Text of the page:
The social scientists who talk to ISIS

Tom Bartlett writes: On a good day, driving to the front line of the war against the Islamic State carries some risk. This is not a good day: High winds have kicked up enough dust to dim the sun and hide nearby mountains, a thick haze that could provide cover for snipers or suicide bombers. While Kurdish soldiers, known as Peshmerga, meaning “those who face death,” have proved adept at keeping a determined foe at bay, they can’t prevent every incursion along a roughly 650-mile border, particularly when those sneaking in are willing, even eager, to die in the attempt.

The road to the front passes through tiny villages of cinderblock houses and over flat, green fields before giving way to rockier terrain as it winds southwest from Erbil, capital of Kurdistan, a country that doesn’t quite exist. It also passes through a series of military checkpoints where increasingly skeptical soldiers, ancient AK-47s slung over their shoulders, peer into a vehicle and ask its occupants — not unreasonably — where, exactly, they think they are going.

Phone calls must be made, documents presented. Satisfied, the soldiers step back and wave the car on.

“I am really worried,” says Lydia Wilson from the back seat. “This is the worst time to be going.” Wilson, a medieval historian by training, is not easily cowed. She’s visited military bases before, and she’s sat across a table from ISIS fighters. She’s just not keen on needless risk. Hoshang Waziri, this group’s translator and cultural ambassador, scans the blurred horizon and doesn’t like what he sees, either. It’s not the lobbed shell or the stray bullet that unnerves him so much as the prospect of getting kidnapped. “That’s what scares me,” he says. “The idea of falling into their hands.”

They spent the morning drinking strong black tea from small glass cups with a Kurdish official who, they hope, will grant them access to captured ISIS fighters, the holy grail of research subjects and, for obvious reasons, the toughest to track down. They explained to the official, as they explain to everyone, that they are not journalists angling for a story or government envoys pushing an agenda, but rather social scientists interested in knotty universal questions regarding the nature of human conflict. Answering such questions is difficult in part because of an established gap between expressed willingness and actual willingness; that is, between what people promise to do and, when it comes down to it, whether they pick up the gun or strap on the vest. Interviewing fighters engaged in combat or plucked from the battlefield has the neat advantage of eliminating that gap. Then the only question is: Why?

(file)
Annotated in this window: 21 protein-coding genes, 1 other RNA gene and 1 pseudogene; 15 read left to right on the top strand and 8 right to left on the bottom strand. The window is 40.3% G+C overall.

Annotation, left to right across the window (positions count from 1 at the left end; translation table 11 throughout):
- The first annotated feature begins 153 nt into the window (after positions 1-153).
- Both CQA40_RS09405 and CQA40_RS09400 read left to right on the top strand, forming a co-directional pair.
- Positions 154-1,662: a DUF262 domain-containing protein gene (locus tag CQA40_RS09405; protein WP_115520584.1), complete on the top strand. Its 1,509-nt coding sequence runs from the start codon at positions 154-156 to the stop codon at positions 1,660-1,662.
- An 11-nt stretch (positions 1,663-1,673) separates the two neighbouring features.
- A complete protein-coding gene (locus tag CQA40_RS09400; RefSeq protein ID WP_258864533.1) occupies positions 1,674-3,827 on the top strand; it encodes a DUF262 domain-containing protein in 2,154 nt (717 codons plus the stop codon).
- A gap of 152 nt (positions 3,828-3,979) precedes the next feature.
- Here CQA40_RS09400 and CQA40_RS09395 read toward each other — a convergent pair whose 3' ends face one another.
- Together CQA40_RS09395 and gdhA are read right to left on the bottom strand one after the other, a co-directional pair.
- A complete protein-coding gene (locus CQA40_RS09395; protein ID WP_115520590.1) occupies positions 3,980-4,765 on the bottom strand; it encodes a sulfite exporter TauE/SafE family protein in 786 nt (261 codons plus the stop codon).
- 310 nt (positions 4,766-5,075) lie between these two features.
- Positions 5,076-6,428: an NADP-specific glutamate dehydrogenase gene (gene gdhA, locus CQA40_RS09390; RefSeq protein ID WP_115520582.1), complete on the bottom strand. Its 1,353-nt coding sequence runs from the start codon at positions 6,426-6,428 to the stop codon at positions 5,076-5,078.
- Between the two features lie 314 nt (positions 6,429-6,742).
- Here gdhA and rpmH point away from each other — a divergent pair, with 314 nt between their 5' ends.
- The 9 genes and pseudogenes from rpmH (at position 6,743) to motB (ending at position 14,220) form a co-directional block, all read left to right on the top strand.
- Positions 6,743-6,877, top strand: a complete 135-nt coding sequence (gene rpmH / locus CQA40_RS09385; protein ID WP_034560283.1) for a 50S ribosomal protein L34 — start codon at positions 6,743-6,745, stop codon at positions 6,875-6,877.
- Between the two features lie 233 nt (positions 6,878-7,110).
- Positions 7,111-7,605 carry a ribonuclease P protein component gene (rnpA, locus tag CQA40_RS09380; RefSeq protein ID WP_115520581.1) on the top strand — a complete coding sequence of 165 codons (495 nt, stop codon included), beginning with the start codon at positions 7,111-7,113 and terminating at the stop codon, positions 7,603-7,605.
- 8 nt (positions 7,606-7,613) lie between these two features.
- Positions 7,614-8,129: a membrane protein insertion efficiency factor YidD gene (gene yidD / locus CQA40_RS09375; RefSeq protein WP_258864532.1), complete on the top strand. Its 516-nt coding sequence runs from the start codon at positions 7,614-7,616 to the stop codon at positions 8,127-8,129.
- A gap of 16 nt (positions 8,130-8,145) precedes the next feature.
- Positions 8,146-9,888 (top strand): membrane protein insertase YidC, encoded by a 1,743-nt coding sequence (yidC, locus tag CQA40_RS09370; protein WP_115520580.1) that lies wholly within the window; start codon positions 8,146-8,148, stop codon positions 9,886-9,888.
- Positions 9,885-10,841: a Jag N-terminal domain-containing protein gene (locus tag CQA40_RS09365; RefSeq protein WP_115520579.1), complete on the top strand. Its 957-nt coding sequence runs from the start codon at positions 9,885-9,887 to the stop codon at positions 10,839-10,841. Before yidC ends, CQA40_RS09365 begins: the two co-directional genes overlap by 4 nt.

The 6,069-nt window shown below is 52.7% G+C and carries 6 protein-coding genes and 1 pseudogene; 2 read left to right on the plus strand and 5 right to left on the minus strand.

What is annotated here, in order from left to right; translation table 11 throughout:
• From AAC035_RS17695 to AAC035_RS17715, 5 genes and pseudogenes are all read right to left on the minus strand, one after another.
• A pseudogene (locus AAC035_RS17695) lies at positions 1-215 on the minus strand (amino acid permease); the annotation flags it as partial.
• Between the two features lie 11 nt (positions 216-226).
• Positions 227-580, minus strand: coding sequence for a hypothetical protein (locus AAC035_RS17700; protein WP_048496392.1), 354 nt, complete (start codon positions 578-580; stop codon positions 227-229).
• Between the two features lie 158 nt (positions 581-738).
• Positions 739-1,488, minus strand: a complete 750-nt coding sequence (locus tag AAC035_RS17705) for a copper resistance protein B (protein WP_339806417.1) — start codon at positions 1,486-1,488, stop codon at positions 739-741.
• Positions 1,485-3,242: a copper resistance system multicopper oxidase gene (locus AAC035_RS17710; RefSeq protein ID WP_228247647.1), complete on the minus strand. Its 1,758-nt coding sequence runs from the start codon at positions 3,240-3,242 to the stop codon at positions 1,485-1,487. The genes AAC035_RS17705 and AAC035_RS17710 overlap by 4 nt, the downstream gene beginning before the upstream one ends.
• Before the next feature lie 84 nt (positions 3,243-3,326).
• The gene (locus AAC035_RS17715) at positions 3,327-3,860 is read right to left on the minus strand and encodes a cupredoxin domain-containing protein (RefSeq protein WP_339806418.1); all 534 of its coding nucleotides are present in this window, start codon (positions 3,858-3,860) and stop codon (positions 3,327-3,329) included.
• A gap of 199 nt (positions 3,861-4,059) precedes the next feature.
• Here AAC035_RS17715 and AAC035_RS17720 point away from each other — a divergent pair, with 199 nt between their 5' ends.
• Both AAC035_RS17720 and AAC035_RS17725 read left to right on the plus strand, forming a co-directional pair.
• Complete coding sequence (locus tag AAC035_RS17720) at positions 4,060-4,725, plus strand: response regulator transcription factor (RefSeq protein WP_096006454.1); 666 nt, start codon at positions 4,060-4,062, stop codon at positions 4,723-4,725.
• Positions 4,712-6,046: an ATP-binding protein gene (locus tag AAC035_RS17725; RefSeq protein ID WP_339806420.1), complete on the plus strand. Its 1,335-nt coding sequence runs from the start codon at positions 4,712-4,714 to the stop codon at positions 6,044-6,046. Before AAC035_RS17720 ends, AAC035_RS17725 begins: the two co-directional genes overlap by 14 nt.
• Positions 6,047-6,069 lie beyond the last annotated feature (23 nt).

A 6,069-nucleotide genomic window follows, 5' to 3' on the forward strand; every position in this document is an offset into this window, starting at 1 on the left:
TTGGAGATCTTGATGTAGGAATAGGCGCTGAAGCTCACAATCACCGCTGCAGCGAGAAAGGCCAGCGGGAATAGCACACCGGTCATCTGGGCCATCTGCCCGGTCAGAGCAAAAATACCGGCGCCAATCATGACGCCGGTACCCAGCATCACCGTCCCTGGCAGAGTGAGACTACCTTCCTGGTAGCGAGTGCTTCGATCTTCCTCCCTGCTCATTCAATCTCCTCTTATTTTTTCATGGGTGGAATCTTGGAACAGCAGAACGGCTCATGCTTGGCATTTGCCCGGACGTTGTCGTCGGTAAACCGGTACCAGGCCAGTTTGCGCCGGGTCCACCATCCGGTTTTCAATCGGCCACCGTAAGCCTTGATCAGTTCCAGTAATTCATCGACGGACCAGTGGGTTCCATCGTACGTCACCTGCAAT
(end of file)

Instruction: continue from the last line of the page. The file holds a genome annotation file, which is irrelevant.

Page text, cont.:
But getting to those fighters — that’s the trick. Weeks of planning can evaporate in an instant, forcing the researchers to improvise. Beyond the logistical aggravation, there’s the matter of personal safety. Where there are fighters, there is often fighting, and while the semi-autonomous Kurdish region of northern Iraq remains relatively sheltered compared with Syria or large swaths of southern Iraq, the proximity to bloodshed prompts understandable unease.

The least jittery member of the team is its leader, Scott Atran, an anthropologist who floats among several institutions, including the University of Michigan and the John Jay College of Criminal Justice, part of the City University of New York. He’s also a founder of the Centre for the Resolution of Intractable Conflict, at the University of Oxford. He’s normally the one arguing to go a little farther afield, to challenge the group’s comfort zone, perhaps to cross over into Syria. While sitting around the hotel he appears restless and testy, headed toward ISIS territory he is in his element, enlivened and unfazed. “We don’t want to drive off the road, because it’s probably mined on both sides,” he warns casually from the passenger seat, the way you might note a change in speed limit or a forthcoming rest stop. [Continue reading…]

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